How To Unlock Value in Your Organization By Thinking About Lawnmowers
The process of unlocking value in your business starts by understanding how all the various functions of a product, service or project work together to create value in the mind of the final customer. Using a simple, easy-to-follow value methodology known as the FAST Diagram (also known as Function Analysis) it’s possible to come up with the types of performance enhancements and other changes or improvements that will create this value.
The first thing that you’ll notice about the FAST Diagram is that it’s designed to be read in two different ways. As you move from left to right, the goal is to uncover “HOW” a certain function is being performed. And, as you move from right to left, the goal is to uncover “WHY” a certain function is being performed. Where they meet in the middle is the sweet spot of value creation.
The second key aspect of a FAST Diagram is that it vastly simplifies the whole process of value creation for any organization by defining value mathematically as:
Value = Functional Performance/Cost
In other words, there are mathematically only two basic ways to unlock value… First, by increasing functional performance (increasing the numerator) or second, by decreasing cost (decreasing the denominator).
For example, think about a lawnmower that you might purchase at your local Home Depot or Lowe’s home improvement store. How would a typical customer define the value of that lawnmower? Most likely, a customer would list attributes like power, noise level, and the ability to handle different types of lawns as being central to “value.” And the lower the cost of the lawnmower, the more likely that they would think that they were receiving a “good value” for their money.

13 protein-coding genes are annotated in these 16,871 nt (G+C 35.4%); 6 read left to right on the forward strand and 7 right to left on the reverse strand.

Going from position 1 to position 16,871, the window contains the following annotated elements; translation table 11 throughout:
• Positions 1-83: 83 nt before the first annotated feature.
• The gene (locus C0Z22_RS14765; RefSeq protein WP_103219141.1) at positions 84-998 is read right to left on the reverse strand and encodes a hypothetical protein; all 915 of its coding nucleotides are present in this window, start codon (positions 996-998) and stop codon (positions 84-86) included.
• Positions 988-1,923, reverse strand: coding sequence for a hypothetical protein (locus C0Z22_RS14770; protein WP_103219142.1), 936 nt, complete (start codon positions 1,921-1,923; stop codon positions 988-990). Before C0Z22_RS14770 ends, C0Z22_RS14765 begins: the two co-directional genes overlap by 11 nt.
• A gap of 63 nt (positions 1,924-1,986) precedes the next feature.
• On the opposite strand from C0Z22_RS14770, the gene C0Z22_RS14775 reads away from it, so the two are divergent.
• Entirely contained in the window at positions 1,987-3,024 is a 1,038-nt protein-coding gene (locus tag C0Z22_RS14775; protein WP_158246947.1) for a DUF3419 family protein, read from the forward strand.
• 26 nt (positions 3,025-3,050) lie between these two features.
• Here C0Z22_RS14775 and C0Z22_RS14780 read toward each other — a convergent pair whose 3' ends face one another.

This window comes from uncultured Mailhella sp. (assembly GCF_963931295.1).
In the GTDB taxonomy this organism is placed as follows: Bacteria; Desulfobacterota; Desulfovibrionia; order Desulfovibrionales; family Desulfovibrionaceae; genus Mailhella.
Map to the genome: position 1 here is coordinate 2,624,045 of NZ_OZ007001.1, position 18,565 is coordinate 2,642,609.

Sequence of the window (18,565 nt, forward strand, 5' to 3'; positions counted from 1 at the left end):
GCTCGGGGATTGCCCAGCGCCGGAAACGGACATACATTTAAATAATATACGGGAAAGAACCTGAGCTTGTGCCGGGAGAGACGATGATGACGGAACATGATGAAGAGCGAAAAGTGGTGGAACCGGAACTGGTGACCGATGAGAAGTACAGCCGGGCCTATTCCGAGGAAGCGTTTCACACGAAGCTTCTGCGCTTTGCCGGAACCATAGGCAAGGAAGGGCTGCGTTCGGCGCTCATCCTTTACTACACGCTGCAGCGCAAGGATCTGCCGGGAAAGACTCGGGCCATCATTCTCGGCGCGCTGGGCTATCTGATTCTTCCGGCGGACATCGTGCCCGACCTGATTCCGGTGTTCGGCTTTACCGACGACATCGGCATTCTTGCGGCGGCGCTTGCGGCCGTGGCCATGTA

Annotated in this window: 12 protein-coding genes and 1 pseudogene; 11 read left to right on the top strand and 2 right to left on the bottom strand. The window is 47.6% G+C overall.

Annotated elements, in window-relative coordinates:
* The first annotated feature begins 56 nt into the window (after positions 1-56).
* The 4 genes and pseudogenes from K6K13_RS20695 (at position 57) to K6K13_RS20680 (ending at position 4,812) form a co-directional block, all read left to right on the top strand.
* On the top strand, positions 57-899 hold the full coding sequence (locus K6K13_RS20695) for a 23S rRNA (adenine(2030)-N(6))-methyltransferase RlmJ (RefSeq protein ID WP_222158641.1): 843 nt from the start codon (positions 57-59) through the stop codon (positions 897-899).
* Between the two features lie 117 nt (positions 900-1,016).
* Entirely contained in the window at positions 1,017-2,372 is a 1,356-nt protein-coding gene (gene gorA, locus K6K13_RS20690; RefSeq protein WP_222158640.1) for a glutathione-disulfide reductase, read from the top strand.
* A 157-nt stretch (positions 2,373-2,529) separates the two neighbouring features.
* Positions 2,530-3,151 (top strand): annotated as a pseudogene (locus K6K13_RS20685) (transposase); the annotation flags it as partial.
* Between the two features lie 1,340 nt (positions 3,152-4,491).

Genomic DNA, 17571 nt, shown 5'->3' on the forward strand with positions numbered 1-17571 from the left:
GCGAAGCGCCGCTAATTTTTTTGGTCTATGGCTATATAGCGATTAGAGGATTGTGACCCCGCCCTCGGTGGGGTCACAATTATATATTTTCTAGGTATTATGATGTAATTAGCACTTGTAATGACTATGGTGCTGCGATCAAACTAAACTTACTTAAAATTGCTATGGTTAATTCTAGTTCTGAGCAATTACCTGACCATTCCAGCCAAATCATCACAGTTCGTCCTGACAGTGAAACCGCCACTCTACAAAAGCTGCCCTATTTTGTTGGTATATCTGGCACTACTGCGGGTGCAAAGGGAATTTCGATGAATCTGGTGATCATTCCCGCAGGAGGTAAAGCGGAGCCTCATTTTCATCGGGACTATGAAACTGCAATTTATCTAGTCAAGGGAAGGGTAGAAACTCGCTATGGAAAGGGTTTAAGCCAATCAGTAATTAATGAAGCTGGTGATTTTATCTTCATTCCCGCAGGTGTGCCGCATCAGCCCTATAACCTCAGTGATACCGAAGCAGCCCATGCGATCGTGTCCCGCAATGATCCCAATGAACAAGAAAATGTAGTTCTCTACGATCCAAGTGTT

Putting yourself in the shoes of your customer is the next key step of using a FAST Diagram. Think about what customers want from a product, and how they think about functionality. Then, compare it to how your own organization thinks about these attributes. This is the first step to identifying a potential VALUE MISMATCH.
For example, what if you assume that what customers want is the biggest, most powerful lawnmower possible in order to get the job done as quickly as possible? Maybe that’s true, but maybe it’s not. Maybe customers in quiet residential neighborhoods actually prefer silent, noise-less lawnmowers and are willing to compromise on power. Moreover, what if these customers would actually value a “green” eco-friendly lawnmower that runs on electricity and not hydrocarbons?
This is the fourth step of the FAST Diagram – thinking about performance enhancements to boost value. What are some of the functions that customers would like to have for a product, but that aren’t currently available? This opens up the door to truly innovative thinking about what can be added to a product. And perhaps helps you define an entirely new product category.
This leads to the fifth step of the FAST Diagram, and that’s deciding on a relative hierarchy of how all the functions fit together. Which functions are “nice-to-have” and which are “must-have”? And, perhaps most importantly, which ones are not worth having at all? Remember – there is value to addition by subtraction.
Using the example of the lawnmower again – what if customers prefer a very simple user interface without a lot of bells and whistles? They don’t want to read a long, complicated owner’s manual. They would rather buy a lawnmower that works great right out of the box. If that’s the case, you might think of ways to subtract features, and not add them.
The key to using a FAST Diagram is that it is all about expressing functions in the most basic format possible. The best functions are usually defined with just a single action verb and a single measurable noun. By thinking abstractly and creatively about these functions, you’ll soon realize that unlocking value is not only easy – it’s also FAST. You’ll be able to spot value mismatches and take the right steps to address them.
Quote of the Day:
“A satisfied customer is the best business strategy of all.” – Michael LeBoeuf